This is the second broadcast of "Break Point". Yesterday I told you the purpose of the program is give a Christian perspective on news and current events. There's no issue more current than the nomination of Clarence Thomas to the Supreme Court--and there's surely a Christian perspective on it. I don't know about you, but I've been eagerly awaiting the start of the Senate hearings. Imagine the scene: on one side of the table will be the senators--august, full of the self-importance of their position. People like Howard Metzenbaum, a millionaire businessman who a few years ago was accused of a bit of financial skullduggery; Senator Joe Biden, whose Presidential campaign ended ignominiously, you may remember, when it was discovered that one of his speeches was plagiarized; and Senator Edward Kennedy--well, need we say more? All of these men will be lecturing Clarence Thomas, a young black man who pulled himself up from poverty to the steps of the Supreme Court, about--of all things--sensitivity to the poor and minorities. What a circus. Of course, we don't have to wait for the Senate hearings. All kinds of other people are already getting their licks in. Special interest groups that live off the largesse of government don't much like Thomas's self-help philosophy. Minority leaders who feel society owes them special privileges because of their color don't like Thomas's commitment to colorblind justice. A Harvard University professor accused him of being "a black who thinks like a white." As though colorblind justice weren't the classic goal of the civil rights movement. And the uproar over his religious beliefs--! A leading feminist positively shuddered over his Catholic background, calling it "very, very frightening." These are all issues we'll be taking up over the next several days here on Break Point. But today let me address the first and most perplexing question: Why has Clarence Thomas come under such brutal attack? When you think about it, Thomas simply did what all young blacks were encouraged at one time to do--climb out of poverty and make a successful life. That's not an accomplishment to be taken lightly. Born into poverty in the rural South, Thomas had little to look forward to in life. But under the prodding of a gutsy Christian grandfather, he worked hard, went to college, and made it through Yale Law School. From there to high positions in government. So why isn't Thomas being praised to the skies for his impressive achievements? The attacks on Thomas have little to do with his qualifications. His detractors admit he's highly competent. What they quarrel with is what Clarence Thomas stands for. His life itself stands for things that are anathema to the liberal elites of this country. Clarence Thomas stands for self-reliance--in an age when a large welfare bureaucracy keeps people dependent. He stands for hard work--in an age when minorities look to government to pave the way for them. He stands for religious conviction in an age sold out to secularism and relativism. And he stands for individual responsibility--the very heart of the Christian view of human nature: that each of us is a moral agent responsible for our decisions. Make no mistake: These are the real issues, and they have less to do with Clarence Thomas's qualifications for office than with who he is and what he stands for. Over the next few days, we'll explore these issues in greater depth. I think you'll see that the controversy over Clarence Thomas reveals a great deal about what kind of nation we have become. This is the first in a seven part series on Clarence Thomas.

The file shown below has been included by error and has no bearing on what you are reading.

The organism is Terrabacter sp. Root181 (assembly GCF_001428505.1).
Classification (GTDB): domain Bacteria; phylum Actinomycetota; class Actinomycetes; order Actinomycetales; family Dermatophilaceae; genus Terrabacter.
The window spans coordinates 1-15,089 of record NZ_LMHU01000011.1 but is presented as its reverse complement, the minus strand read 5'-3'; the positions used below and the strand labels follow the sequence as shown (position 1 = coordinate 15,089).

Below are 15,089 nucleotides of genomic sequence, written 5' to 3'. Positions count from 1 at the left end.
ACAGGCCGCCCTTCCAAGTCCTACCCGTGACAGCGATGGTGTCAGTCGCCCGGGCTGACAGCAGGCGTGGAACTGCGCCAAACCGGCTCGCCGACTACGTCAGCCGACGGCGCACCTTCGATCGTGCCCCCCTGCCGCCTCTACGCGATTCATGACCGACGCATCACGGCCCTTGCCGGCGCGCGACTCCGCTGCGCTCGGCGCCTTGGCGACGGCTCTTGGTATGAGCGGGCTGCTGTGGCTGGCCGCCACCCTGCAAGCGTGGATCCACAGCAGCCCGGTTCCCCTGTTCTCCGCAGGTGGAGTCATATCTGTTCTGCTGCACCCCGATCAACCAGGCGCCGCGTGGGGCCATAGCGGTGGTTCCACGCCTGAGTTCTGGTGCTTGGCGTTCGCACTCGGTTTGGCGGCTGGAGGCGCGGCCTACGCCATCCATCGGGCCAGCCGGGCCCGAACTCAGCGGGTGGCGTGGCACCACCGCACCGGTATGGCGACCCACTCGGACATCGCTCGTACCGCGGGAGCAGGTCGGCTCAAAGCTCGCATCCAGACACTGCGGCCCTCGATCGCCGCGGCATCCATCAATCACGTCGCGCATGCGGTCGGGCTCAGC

Chuck Colson



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